Comstock calls for IRS commissioner's resignation due to data breaches

In the wake of a Government Accountability Office study which found IRS data-security measures left sensitive taxpayer information "unnecessarily vulnerable" to hackers, Rep. Barbara Comstock (VA-10) called for the resignation of the agency's director.

In a statement, Comstock said IRS Commissioner John Koskinen "has provided little confidence that cybersecurity is a top priority at the IRS. 

“Over 700,000 Americans have had their vital tax information potentially stolen by hackers because the IRS could not protect their information."

In testimony before Comstock's House subcommittee on Research and Technology on Friday, Koskinen said, "I don't think there's any financial institution of any size in the world that can give you a 100-percent guarantee" that customer data is safe from hackers.

"I can tell you, knocking on wood," Koskinen added, "thus far our basic database, notwithstanding the over one million attacks a day, continues to remain secure."

Koskinen also noted that the agency's head of cybersecurity "left a few weeks ago," and that the agency's chief technology officer will also be leaving owing to what Koskinen said was the loss of authorization to pay their salaries.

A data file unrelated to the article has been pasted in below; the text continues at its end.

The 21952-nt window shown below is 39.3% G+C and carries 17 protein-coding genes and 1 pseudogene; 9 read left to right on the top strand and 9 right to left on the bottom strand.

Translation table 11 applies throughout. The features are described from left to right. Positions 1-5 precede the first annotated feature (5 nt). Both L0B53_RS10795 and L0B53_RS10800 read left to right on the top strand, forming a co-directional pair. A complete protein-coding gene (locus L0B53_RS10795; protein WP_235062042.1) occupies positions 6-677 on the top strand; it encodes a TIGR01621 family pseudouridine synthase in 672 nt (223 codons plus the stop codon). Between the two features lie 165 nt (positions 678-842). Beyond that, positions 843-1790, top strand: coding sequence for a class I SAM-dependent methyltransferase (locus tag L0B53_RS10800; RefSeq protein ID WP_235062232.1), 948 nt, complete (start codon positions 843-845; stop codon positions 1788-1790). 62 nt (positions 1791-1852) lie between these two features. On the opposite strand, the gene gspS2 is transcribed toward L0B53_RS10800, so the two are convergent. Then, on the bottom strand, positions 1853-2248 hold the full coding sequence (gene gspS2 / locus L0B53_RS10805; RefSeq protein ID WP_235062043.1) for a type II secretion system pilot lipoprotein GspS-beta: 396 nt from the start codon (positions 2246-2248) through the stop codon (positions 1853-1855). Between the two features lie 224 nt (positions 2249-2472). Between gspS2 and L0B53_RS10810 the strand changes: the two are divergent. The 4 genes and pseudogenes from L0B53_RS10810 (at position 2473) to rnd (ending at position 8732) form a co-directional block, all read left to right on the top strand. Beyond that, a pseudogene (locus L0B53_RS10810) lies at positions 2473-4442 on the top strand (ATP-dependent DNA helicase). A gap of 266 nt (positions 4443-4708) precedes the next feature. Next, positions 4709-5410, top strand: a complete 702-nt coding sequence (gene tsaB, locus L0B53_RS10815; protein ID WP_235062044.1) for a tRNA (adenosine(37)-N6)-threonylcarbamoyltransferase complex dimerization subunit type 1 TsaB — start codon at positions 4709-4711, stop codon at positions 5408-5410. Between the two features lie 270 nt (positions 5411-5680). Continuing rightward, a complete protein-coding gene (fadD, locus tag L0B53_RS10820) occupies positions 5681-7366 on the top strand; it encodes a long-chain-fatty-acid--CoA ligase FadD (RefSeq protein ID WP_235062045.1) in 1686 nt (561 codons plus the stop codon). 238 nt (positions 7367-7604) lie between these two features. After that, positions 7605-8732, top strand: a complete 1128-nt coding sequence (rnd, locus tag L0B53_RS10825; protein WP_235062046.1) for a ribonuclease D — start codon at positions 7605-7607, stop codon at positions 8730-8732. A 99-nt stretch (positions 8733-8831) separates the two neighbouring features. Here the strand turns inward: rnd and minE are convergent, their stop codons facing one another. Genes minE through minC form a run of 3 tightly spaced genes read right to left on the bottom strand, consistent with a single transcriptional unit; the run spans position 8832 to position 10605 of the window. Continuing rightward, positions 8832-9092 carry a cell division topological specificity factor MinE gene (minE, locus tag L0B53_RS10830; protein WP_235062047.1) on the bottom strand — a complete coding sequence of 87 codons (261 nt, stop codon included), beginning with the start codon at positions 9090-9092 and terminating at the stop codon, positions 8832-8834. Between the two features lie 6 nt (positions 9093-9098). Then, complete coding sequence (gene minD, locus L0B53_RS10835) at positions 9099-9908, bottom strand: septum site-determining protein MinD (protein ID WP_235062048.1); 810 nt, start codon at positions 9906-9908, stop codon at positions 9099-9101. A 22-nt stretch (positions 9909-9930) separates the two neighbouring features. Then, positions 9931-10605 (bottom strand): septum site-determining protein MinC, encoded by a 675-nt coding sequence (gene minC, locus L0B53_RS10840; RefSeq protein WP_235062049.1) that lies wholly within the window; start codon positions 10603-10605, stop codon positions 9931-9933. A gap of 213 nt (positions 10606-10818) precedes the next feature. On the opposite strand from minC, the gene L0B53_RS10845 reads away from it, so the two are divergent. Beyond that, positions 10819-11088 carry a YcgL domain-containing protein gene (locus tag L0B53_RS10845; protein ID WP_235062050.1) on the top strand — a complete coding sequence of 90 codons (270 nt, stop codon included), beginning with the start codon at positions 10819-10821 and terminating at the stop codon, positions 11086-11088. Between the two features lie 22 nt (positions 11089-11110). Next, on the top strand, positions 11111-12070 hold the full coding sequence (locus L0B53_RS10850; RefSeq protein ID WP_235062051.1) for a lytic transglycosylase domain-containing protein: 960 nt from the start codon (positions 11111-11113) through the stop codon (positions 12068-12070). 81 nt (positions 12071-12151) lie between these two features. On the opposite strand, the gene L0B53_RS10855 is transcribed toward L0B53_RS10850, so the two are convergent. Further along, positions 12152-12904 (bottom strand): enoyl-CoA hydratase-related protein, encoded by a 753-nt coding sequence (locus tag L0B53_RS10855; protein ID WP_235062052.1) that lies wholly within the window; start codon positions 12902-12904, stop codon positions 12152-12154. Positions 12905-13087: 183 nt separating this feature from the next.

"Congress needs to give us the reauthorization to hire the highest-skilled, capable IT security experts we can," Koskinen said. "We struggle otherwise" to keep those positions filled, he added

According to the GAO report, the IRS has "made progress in implementing information-security controls," but the agency still lags in "protecting the confidentiality, integrity, and availability of financial and sensitive taxpayer data."

Hackers exploited a security weakness in the IRS's "Get Transcript" application, which allowed taxpayers to access their tax history online.

Once the data breaches were discovered, the IRS removed "Get Transcript" from its website.

In written testimony before Comstock's committee, Treasury Department inspector general for tax administration J. Russell George noted the number of records hacked was "significantly greater" than the headline estimate, as "the tax accounts accessed include certain information on other individuals listed on a tax return (e.g., spouses and dependents)."

In February, the IRS began mailing notices to affected individuals, and flagged their tax accounts for identity theft.

Comstock, who received one of those letters from the IRS, said, “Former OPM Director Katherine Archuleta and executives of companies that have been hacked ultimately resigned with similar breaches. Commissioner Koskinen should follow these examples and to allow for new and trusted leadership at the IRS."